A report published by HIQA on 3 July on excess deaths says the number of Covid deaths was overstated and that the death rate fell below what would normally have been expected due to people dying prematurely in April.
The Report says:
The Health Information and Quality Authority (HIQA) analysed excess mortality in Ireland from 11 March 2020 to 16 June 2020 to determine whether the reported COVID-19 mortality provides an accurate estimate of excess mortality during the epidemic.
The analysis uses data from Ireland’s death notices website ‘RIP.ie’.
Data were analysed using a time series approach whereby expected deaths were predicted using historical RIP.ie death notice data.
Sensitivity analyses were conducted to determine the robustness of the findings.
Based on the available data, the main findings of this analysis are:
Based on the deaths notices reported at RIP.ie, there is clear evidence of excess mortality occurring since the first reported death due to COVID-19 in Ireland.
Excess mortality is estimated as the number deaths by any cause (all-cause deaths) recorded greater than the number of all-cause deaths predicted based on a time series model of daily deaths.
Excess mortality was found to be 1,072 (95% CI: 851 to 1,290) between 11 March 2020 and 16 June 2020 inclusive.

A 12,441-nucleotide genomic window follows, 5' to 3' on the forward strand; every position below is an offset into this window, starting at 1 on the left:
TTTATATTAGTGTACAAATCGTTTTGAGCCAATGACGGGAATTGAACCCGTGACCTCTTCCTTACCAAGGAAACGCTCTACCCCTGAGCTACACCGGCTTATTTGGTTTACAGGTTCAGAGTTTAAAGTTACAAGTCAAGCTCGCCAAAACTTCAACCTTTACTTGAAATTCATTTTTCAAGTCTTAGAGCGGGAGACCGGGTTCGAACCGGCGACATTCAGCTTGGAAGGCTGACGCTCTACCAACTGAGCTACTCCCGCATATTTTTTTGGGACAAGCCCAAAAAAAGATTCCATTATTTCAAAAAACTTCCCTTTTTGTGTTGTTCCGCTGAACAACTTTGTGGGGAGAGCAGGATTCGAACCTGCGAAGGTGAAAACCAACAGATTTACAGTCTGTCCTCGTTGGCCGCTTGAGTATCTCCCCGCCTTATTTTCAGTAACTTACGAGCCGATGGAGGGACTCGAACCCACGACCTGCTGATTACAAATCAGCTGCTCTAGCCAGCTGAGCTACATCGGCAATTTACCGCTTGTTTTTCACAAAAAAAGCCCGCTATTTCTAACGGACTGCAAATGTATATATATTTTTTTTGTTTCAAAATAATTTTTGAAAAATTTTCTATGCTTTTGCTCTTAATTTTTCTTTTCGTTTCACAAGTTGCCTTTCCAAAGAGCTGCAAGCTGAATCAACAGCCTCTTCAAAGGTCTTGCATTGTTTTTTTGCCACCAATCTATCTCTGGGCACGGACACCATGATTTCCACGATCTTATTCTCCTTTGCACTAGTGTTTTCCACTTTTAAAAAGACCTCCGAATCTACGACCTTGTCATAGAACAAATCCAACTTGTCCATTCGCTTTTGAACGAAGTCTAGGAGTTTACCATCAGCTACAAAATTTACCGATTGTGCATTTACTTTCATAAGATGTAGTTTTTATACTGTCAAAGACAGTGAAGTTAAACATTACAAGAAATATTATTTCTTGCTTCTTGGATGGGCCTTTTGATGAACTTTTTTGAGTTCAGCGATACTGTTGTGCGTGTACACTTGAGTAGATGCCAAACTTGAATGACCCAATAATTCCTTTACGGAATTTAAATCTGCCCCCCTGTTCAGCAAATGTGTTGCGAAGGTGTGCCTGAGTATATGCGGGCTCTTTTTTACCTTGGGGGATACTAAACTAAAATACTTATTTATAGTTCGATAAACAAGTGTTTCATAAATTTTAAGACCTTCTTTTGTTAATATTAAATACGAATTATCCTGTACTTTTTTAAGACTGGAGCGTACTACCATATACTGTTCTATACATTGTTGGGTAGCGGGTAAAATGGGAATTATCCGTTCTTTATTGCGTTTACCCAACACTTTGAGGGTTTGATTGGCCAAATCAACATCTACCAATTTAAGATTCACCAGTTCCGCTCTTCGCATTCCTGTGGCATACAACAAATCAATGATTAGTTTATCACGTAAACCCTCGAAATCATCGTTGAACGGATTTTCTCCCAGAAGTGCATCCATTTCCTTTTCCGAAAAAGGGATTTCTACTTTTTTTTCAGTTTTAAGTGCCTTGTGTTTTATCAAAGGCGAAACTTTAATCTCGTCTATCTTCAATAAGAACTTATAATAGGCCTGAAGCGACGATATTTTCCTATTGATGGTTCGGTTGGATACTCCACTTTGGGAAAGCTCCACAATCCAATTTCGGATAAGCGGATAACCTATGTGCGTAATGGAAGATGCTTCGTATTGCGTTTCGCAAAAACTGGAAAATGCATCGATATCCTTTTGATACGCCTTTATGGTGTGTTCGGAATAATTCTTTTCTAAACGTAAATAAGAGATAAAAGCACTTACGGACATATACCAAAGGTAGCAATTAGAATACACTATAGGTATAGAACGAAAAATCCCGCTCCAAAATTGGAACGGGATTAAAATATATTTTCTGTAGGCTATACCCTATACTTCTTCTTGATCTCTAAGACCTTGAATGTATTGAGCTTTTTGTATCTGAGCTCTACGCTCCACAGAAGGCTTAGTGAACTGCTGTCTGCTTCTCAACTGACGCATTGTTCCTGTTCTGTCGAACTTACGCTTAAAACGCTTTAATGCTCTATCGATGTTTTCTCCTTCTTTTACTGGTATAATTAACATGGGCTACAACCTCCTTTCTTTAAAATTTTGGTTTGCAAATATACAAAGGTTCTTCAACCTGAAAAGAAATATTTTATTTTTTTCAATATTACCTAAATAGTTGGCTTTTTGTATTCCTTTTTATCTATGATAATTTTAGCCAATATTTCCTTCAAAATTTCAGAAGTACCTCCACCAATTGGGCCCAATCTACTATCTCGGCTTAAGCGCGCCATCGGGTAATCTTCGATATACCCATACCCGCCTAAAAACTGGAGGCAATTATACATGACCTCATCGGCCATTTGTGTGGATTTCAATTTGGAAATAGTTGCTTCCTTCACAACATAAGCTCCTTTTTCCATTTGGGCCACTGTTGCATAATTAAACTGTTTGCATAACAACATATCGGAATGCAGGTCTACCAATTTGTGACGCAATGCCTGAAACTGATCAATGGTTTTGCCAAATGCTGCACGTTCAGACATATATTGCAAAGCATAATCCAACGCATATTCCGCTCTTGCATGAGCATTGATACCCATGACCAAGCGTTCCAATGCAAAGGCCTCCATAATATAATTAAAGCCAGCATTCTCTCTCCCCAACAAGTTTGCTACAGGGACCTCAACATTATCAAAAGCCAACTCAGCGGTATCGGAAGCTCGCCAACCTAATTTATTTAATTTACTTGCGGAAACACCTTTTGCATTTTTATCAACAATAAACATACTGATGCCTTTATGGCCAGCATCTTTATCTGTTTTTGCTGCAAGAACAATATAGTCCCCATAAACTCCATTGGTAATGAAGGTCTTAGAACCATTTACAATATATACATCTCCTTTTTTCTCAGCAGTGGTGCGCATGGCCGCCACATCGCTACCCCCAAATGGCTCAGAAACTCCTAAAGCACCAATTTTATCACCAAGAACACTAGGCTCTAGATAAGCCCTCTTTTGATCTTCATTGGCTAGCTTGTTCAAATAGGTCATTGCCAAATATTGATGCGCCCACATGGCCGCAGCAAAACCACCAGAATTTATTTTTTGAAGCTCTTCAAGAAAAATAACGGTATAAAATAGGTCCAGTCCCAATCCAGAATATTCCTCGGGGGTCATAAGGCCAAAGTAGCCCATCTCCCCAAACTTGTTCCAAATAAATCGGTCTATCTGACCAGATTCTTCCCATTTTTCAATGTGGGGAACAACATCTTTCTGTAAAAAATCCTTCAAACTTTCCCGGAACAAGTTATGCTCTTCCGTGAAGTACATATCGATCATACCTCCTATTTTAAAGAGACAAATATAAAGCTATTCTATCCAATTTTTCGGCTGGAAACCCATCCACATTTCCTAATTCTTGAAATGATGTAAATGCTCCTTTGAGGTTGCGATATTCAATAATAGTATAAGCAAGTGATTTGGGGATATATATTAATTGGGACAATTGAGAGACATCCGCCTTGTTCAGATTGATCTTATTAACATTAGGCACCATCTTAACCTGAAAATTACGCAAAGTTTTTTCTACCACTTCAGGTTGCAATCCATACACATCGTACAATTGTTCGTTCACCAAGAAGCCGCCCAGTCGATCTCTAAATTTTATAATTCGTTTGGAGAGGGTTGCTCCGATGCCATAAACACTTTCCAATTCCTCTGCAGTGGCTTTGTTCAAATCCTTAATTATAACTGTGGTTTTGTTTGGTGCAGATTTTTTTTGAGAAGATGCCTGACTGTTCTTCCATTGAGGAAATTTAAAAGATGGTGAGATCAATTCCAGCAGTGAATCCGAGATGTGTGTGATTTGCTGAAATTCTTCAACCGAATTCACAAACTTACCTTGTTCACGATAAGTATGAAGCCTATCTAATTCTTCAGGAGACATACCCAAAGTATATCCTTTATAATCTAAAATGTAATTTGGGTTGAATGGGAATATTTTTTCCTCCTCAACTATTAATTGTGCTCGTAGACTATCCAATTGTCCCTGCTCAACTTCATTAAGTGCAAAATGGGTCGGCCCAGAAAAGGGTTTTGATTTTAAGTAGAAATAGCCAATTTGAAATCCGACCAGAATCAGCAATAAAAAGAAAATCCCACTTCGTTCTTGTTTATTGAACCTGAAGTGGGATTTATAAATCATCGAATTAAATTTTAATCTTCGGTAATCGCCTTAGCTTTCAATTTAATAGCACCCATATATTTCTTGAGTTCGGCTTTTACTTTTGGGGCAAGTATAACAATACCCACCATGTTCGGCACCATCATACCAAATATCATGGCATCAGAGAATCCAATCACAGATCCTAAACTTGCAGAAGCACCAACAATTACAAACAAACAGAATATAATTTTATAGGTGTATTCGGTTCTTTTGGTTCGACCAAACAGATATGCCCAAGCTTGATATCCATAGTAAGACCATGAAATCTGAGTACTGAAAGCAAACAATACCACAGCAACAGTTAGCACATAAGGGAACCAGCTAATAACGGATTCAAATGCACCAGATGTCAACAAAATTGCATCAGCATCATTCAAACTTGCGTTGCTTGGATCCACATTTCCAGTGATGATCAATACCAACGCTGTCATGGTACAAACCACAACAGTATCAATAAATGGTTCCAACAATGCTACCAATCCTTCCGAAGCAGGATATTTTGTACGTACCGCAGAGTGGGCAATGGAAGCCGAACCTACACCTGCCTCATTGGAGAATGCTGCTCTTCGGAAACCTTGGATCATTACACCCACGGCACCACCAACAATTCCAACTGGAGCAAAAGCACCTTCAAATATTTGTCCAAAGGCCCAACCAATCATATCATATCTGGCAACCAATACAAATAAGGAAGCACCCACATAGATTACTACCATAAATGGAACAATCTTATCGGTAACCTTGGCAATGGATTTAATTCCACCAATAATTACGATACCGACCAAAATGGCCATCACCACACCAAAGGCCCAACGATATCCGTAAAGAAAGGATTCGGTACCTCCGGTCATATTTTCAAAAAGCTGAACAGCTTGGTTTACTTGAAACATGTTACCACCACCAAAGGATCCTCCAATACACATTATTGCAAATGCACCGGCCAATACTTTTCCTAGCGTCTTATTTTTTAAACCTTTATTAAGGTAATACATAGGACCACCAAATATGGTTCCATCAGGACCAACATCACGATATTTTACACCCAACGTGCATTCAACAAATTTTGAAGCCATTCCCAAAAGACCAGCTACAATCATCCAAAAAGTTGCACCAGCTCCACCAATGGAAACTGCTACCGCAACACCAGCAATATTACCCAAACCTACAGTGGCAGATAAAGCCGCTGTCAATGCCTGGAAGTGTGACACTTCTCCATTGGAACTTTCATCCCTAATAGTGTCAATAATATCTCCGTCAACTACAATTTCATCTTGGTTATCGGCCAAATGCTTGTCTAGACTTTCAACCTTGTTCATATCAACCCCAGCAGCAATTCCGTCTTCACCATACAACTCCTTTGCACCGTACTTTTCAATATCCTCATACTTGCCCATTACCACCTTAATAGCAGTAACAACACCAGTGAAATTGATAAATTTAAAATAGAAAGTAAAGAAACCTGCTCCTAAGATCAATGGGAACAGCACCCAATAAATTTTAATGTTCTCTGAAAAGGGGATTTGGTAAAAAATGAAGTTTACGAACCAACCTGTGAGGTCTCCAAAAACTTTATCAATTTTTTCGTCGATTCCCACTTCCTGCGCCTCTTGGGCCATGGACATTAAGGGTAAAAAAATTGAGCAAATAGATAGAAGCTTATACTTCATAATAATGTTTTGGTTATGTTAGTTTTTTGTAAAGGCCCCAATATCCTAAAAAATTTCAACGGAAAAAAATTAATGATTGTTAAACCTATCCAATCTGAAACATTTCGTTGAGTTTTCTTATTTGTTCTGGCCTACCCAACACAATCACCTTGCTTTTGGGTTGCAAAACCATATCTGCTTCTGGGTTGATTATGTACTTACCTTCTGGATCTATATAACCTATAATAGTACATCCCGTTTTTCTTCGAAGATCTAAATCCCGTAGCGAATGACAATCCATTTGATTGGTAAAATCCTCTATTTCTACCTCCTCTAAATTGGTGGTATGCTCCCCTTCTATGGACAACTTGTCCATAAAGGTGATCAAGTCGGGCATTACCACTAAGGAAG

The officially reported number of COVID-19 deaths for the same period was 1,709.
Therefore, the estimated excess mortality is less than the officially reported COVID-19-related mortality by 637 cases.
The officially reported COVID-19 deaths may overestimate the true burden of excess mortality specifically caused by COVID-19.
This is may be due to the likely inclusion within official COVID-19 figures of people who were known to be infected with SARS-CoV-2 (coronavirus) at the time of death who were at or close to end-of–life independently of COVID-19 or whose cause of death may have been predominantly due to other factors.
Excess mortality peaked over a six week period (25 March 2020 to 5 May 2020).
During those six weeks, excess mortality was 1,200. During that period, 1,332 COVID-19 related deaths were officially reported.
Therefore, the estimated excess mortality was less than the officially reported COVID-19 related mortality by 132 cases.
For the period from 11 March to 16 June, the observed mortality was 13% more than that expected.
During the six week peak period, the excess mortality was 33% more than that expected (weekly excess ranging from 10% to 54%).
COVID-19 may have accelerated time of death in frail and vulnerable individuals over the peak period.
The excess mortality observed at the peak is now being followed by a period of decreased mortality as date of death for individuals who would ordinarily have died during this time may have occurred earlier than expected.
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